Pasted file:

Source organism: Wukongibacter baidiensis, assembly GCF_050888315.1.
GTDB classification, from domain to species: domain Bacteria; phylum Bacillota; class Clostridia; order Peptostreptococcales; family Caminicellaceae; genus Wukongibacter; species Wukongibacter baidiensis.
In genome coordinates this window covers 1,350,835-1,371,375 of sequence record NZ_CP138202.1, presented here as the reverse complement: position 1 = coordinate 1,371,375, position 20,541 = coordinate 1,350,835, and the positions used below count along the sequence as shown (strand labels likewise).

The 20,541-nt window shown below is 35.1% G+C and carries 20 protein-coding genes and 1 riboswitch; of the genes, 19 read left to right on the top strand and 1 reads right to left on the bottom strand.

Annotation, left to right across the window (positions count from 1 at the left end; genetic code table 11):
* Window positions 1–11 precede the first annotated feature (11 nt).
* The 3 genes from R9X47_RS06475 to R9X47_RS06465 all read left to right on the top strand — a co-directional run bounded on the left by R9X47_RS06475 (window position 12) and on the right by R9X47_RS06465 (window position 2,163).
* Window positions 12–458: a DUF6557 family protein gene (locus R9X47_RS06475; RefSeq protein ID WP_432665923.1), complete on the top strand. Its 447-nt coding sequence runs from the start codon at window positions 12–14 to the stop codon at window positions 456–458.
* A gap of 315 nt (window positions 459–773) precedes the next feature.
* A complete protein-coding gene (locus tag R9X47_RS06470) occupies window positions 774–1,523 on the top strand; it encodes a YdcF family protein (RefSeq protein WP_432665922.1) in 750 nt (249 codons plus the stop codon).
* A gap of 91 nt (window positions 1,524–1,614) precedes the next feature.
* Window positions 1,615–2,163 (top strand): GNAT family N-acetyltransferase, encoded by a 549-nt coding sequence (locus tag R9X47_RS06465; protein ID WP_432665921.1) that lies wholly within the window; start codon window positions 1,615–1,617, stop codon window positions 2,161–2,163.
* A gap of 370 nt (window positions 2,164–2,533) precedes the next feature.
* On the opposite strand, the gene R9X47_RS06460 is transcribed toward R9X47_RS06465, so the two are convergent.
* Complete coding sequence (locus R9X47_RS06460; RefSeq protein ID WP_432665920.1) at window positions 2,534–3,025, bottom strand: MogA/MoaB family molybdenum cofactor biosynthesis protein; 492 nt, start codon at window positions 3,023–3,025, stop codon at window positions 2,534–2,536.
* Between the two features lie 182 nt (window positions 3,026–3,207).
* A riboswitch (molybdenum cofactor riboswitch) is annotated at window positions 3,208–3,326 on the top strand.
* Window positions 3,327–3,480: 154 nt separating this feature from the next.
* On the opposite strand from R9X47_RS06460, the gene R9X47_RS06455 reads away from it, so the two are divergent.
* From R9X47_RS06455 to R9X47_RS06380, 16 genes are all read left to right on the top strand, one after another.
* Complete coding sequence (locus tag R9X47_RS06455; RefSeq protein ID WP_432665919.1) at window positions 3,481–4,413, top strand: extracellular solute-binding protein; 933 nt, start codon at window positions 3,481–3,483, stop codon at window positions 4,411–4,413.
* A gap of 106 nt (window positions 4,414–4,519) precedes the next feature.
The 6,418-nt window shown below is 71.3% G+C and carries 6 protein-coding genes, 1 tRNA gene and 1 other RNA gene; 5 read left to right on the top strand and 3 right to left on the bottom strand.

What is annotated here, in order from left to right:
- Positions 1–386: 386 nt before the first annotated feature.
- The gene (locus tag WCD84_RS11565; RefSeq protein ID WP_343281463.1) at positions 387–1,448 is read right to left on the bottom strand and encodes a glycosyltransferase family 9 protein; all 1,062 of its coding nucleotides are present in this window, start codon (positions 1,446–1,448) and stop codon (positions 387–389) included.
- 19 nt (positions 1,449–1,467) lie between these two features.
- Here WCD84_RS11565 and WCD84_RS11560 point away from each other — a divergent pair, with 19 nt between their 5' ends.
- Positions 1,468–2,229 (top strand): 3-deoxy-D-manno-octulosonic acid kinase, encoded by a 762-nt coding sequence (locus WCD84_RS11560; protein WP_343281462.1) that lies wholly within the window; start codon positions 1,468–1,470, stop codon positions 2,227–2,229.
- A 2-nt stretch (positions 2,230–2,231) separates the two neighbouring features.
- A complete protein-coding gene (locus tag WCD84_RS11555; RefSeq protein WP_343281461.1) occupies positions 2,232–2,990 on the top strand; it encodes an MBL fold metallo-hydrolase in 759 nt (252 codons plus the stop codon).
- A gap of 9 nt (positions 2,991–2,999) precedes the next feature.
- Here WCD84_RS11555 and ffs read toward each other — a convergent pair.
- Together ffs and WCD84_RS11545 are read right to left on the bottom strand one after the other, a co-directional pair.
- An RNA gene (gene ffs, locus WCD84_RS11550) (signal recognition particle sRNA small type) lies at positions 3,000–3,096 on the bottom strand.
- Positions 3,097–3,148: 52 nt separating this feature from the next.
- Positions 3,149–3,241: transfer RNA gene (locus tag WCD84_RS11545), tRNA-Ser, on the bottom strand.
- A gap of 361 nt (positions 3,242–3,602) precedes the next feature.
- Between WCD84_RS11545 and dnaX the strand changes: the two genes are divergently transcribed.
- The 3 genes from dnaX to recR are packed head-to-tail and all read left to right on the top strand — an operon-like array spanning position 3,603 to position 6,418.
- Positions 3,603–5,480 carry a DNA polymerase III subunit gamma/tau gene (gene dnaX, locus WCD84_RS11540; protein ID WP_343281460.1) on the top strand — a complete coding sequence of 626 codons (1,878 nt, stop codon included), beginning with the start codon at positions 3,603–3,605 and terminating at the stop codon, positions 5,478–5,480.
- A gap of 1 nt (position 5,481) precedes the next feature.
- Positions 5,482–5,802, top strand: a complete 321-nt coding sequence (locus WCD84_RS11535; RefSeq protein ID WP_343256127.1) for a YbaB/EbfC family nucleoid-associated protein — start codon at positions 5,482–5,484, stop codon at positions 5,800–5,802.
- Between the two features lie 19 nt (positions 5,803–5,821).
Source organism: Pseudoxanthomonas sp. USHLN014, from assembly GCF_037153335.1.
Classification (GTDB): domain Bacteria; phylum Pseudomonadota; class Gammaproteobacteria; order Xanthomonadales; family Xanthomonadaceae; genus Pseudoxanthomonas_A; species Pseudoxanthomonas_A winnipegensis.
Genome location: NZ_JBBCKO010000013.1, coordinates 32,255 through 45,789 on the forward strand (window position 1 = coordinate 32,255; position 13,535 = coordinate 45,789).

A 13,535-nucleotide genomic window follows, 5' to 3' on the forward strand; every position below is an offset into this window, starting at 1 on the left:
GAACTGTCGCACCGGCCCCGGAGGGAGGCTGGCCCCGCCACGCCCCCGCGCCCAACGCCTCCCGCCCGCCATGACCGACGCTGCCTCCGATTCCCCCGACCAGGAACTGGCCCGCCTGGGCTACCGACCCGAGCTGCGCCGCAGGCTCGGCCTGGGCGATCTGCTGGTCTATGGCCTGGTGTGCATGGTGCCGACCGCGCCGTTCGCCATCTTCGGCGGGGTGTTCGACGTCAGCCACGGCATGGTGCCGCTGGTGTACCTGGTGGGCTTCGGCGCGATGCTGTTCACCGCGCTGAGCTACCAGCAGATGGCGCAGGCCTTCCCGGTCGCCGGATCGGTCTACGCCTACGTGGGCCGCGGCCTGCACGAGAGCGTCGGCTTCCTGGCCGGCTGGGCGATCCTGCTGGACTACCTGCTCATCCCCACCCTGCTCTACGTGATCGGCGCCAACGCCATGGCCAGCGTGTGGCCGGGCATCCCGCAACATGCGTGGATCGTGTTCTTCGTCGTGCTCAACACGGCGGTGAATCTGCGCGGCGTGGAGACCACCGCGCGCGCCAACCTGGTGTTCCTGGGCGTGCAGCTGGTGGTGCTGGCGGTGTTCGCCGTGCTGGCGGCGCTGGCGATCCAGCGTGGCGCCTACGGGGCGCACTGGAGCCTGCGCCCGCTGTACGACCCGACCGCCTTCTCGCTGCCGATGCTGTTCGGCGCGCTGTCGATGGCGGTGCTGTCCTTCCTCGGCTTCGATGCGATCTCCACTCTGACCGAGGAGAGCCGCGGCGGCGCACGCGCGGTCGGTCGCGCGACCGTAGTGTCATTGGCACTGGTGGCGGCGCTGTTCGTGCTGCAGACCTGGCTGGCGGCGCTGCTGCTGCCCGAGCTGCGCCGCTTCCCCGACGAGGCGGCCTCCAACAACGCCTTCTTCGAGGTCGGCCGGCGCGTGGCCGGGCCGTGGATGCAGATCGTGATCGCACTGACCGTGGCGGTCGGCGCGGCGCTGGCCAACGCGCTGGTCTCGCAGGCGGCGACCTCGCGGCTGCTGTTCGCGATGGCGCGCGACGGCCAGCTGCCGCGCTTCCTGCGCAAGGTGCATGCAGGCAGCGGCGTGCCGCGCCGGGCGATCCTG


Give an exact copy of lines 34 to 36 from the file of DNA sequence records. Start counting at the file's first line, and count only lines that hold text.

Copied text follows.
- Together ffs and WCD84_RS11545 are read right to left on the bottom strand one after the other, a co-directional pair.
- An RNA gene (gene ffs, locus WCD84_RS11550) (signal recognition particle sRNA small type) lies at positions 3,000–3,096 on the bottom strand.
- Positions 3,097–3,148: 52 nt separating this feature from the next.